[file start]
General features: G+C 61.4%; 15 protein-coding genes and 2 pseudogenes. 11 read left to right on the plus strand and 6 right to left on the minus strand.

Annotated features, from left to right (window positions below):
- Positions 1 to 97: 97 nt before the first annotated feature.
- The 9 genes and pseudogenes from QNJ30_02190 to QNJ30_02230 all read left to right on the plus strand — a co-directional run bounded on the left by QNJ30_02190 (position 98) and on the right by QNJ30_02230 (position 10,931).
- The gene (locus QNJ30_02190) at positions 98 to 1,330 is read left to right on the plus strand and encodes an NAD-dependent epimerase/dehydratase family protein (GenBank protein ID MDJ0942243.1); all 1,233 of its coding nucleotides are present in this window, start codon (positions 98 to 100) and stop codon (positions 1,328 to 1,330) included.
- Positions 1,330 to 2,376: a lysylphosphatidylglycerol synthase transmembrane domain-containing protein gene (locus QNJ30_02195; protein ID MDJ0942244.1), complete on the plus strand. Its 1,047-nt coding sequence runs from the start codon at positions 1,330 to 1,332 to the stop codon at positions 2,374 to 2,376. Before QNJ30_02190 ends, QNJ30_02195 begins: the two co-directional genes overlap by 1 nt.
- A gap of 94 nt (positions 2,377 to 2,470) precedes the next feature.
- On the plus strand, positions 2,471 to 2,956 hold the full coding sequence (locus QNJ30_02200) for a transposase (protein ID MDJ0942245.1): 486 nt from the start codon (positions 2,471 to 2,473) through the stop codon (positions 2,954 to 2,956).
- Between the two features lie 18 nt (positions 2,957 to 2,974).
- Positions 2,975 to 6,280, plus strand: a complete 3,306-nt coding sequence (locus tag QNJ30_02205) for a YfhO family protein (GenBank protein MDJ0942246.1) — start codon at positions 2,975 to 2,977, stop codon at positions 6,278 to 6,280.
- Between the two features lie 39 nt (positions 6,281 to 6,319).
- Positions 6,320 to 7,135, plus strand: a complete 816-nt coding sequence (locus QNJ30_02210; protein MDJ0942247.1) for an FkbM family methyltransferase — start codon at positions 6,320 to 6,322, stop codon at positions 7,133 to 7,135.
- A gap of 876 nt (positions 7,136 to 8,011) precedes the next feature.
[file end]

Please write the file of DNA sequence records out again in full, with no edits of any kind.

General features: G+C 61.4%; 15 protein-coding genes and 2 pseudogenes. 11 read left to right on the plus strand and 6 right to left on the minus strand.

Annotated features, from left to right (window positions below):
- Positions 1 to 97: 97 nt before the first annotated feature.
- The 9 genes and pseudogenes from QNJ30_02190 to QNJ30_02230 all read left to right on the plus strand — a co-directional run bounded on the left by QNJ30_02190 (position 98) and on the right by QNJ30_02230 (position 10,931).
- The gene (locus QNJ30_02190) at positions 98 to 1,330 is read left to right on the plus strand and encodes an NAD-dependent epimerase/dehydratase family protein (GenBank protein ID MDJ0942243.1); all 1,233 of its coding nucleotides are present in this window, start codon (positions 98 to 100) and stop codon (positions 1,328 to 1,330) included.
- Positions 1,330 to 2,376: a lysylphosphatidylglycerol synthase transmembrane domain-containing protein gene (locus QNJ30_02195; protein ID MDJ0942244.1), complete on the plus strand. Its 1,047-nt coding sequence runs from the start codon at positions 1,330 to 1,332 to the stop codon at positions 2,374 to 2,376. Before QNJ30_02190 ends, QNJ30_02195 begins: the two co-directional genes overlap by 1 nt.
- A gap of 94 nt (positions 2,377 to 2,470) precedes the next feature.
- On the plus strand, positions 2,471 to 2,956 hold the full coding sequence (locus QNJ30_02200) for a transposase (protein ID MDJ0942245.1): 486 nt from the start codon (positions 2,471 to 2,473) through the stop codon (positions 2,954 to 2,956).
- Between the two features lie 18 nt (positions 2,957 to 2,974).
- Positions 2,975 to 6,280, plus strand: a complete 3,306-nt coding sequence (locus tag QNJ30_02205) for a YfhO family protein (GenBank protein MDJ0942246.1) — start codon at positions 2,975 to 2,977, stop codon at positions 6,278 to 6,280.
- Between the two features lie 39 nt (positions 6,281 to 6,319).
- Positions 6,320 to 7,135, plus strand: a complete 816-nt coding sequence (locus QNJ30_02210; protein MDJ0942247.1) for an FkbM family methyltransferase — start codon at positions 6,320 to 6,322, stop codon at positions 7,133 to 7,135.
- A gap of 876 nt (positions 7,136 to 8,011) precedes the next feature.